Configure Windows Defender Network protection in Windows 10

Martin Brinkmann
Oct 26, 2017

Network Protection is a new security feature of Windows Defender that Microsoft introduced in the Fall Creators Update for its Windows 10 operating system.

It extends Windows Defender SmartScreen by blocking outbound (HTTP and HTTPS) traffic connecting to resources that have a low reputation.

The feature is part of Windows Defender Exploit Guard, and it requires that Windows Defender is turned on, and that the security program's real-time protection feature is enabled as well.

Tip: check out our previews guides on Controlled Folder Access, Exploit Protection and Attack Surface Reduction for a complete overview of the new security features.

Windows Defender Network protection

System administrators and users may configure the Network protection feature of Windows Defender using policies, PowerShell or MDM CSPs.

Group Policy

network protection group policy

You can use the Group Policy to enable the Network protection feature on Windows 10 Fall Creators Update (or newer) PCs.

Note: The Group Policy Editor is not available on Home editions of Windows 10.

  1. Tap on the Windows-key, type gpedit.msc and hit the Enter-key to load the Group Policy Editor.
  2. Navigate to Computer Configuration > Administrative Templates > Windows components > Windows Defender Antivirus > Windows Defender Exploit Guard > Network protection.
  3. Load "Prevent users and apps from accessing dangerous websites" with a double-click.
  4. Set the policy to enabled, and assign it one of the available modes:
    1. Block -- Malicious IP addresses and domains are blocked.
    2. Disabled (default) -- The feature is not active.
    3. Audit Mode -- This records blocked events but won't block the events.

Using PowerShell

You may use the PowerShell instead to manage the Network protection feature. The following commands are available:

  • Set-MpPreference -EnableNetworkProtection Enabled
  • Set-MpPreference -EnableNetworkProtection AuditMode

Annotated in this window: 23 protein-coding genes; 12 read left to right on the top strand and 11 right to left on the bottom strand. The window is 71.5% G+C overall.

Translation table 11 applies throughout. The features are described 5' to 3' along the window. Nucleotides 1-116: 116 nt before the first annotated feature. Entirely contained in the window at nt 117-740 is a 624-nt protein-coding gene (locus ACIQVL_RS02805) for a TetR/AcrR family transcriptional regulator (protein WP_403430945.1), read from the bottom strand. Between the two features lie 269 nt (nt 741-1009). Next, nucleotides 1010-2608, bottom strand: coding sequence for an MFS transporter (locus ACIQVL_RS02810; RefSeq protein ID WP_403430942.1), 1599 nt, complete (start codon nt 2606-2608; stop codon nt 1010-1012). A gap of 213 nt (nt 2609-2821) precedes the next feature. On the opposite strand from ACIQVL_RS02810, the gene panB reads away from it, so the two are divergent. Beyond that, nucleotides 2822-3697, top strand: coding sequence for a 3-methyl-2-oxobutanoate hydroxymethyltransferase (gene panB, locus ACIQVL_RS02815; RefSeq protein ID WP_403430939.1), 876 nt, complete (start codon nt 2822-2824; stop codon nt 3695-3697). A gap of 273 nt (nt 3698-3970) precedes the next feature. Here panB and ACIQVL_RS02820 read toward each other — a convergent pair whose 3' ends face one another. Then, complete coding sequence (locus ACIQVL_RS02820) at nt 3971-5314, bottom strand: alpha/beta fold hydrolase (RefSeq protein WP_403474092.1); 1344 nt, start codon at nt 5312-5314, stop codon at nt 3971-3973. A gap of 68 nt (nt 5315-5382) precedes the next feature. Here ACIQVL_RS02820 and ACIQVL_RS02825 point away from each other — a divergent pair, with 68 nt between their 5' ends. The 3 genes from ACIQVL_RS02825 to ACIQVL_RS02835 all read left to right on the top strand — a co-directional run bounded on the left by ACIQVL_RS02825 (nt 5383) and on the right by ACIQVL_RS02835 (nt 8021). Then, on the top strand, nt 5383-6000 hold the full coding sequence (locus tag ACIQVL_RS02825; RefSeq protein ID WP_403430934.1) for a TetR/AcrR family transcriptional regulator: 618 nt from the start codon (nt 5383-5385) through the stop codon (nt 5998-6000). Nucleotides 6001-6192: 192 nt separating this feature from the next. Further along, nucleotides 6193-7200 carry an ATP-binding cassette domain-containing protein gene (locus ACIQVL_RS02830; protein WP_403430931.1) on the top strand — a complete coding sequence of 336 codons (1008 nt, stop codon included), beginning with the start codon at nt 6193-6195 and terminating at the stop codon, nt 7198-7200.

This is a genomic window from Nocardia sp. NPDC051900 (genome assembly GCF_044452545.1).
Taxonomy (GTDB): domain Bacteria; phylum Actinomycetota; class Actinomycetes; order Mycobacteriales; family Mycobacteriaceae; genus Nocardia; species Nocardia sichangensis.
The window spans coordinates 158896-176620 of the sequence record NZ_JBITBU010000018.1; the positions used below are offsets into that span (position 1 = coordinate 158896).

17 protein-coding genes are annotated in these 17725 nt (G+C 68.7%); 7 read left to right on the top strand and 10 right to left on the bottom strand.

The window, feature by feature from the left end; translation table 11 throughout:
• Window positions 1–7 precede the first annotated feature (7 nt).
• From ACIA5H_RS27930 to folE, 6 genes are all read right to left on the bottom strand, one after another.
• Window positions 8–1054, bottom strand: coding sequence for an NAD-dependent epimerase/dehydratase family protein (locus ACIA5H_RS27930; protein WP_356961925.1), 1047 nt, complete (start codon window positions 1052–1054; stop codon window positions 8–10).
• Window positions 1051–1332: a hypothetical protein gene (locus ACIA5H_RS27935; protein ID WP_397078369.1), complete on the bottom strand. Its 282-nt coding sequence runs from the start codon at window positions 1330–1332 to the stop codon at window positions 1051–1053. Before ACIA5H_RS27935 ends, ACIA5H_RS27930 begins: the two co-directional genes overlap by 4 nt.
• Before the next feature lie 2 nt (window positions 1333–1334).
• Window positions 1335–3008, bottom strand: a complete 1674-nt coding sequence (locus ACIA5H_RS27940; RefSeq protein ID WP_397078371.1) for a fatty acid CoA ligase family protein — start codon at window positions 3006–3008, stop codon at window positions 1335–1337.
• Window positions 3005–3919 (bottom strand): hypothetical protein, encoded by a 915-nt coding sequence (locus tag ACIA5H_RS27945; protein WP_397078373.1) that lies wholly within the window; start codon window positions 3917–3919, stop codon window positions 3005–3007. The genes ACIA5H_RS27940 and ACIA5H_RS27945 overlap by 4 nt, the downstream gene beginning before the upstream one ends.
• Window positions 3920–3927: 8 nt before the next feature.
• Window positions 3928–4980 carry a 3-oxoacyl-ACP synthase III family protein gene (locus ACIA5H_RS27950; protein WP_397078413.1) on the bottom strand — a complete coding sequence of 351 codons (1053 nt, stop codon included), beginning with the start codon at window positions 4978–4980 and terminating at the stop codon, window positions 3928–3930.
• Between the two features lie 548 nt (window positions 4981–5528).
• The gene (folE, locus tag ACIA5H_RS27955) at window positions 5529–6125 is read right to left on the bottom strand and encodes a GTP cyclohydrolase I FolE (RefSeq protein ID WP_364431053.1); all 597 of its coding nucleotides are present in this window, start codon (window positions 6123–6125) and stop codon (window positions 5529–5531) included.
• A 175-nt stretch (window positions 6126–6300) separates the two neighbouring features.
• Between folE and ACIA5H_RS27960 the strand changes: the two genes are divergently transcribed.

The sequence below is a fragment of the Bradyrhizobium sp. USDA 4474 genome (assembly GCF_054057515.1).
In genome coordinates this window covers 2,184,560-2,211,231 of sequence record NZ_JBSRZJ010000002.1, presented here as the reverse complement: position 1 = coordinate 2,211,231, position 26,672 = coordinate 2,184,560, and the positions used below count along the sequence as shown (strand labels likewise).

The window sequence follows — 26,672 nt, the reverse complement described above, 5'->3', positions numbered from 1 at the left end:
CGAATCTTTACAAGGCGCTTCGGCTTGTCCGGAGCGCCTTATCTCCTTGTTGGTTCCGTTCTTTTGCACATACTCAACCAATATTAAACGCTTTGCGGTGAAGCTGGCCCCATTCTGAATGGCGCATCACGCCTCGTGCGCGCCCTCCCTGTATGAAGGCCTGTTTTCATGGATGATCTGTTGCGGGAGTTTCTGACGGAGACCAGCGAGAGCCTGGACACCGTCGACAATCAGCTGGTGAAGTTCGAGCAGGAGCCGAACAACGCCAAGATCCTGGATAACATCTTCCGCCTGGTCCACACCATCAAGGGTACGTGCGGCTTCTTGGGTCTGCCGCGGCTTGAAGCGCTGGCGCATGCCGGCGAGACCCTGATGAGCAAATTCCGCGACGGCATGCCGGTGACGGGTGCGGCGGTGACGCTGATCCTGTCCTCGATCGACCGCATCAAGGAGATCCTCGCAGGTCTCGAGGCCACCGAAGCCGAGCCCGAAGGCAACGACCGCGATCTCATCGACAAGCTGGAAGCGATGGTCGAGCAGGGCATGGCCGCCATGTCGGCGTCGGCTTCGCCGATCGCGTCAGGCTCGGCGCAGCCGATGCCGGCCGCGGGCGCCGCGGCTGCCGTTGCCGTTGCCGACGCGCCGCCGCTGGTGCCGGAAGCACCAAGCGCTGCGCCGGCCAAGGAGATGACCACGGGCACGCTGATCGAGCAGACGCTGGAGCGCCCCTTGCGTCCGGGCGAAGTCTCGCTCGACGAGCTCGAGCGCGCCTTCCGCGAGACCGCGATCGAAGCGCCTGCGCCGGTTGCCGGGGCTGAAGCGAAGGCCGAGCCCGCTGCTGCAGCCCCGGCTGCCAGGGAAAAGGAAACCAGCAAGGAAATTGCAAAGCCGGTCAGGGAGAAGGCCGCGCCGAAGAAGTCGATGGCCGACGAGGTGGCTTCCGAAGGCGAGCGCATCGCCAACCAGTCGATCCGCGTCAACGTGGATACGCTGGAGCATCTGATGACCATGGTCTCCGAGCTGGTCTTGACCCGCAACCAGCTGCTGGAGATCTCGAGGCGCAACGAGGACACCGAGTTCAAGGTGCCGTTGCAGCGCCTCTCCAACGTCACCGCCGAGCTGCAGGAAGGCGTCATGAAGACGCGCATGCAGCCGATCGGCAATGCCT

• Set-MpPreference -EnableNetworkProtection Disabled

You need to open an elevated PowerShell prompt to run these commands:

  1. Tap on the Windows-key, type PowerShell, hold down the Shift-key and the Ctrl-key, and select PowerShell from the results to open a PowerShell interface with administrative privileges.

Network protection events

Events are recorded when the feature is enabled. Microsoft published a resource package that includes custom views for Event Viewer to make things easier for administrators.

  1. Download the Exploit Guard Evaluation Package from Microsoft.
  2. Extract the package to the local system.
  3. It contains custom XML views for all Exploit Guard events. You need the file np-events.xml for the custom network protection event view.
  4. Tap on the Windows-key, type Event Viewer, and select the entry that is returned by search.
  5. Select Action > Import Custom View.
  6. Load np-events.xml and select ok to add the view to the Event Viewer.

The following events are written to the log when the security feature is enabled on Windows 10 machines:

  • Event 1125 -- Audit-mode events.
  • Event 1126 -- Block-mode events.
  • Event 5007 -- Settings modification events


Configure Windows Defender Network protection in Windows 10
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Configure Windows Defender Network protection in Windows 10
Network Protection is a new security feature of Windows Defender that Microsoft introduced in the Fall Creators Update for its Windows 10 operating system.
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  1. Denis said on July 28, 2020 at 5:01 pm

    when network protection is enabled there is a problem with uploading files to FTP – the speed is unrealistic and the files are broken

  2. Anonymous said on October 8, 2018 at 8:26 pm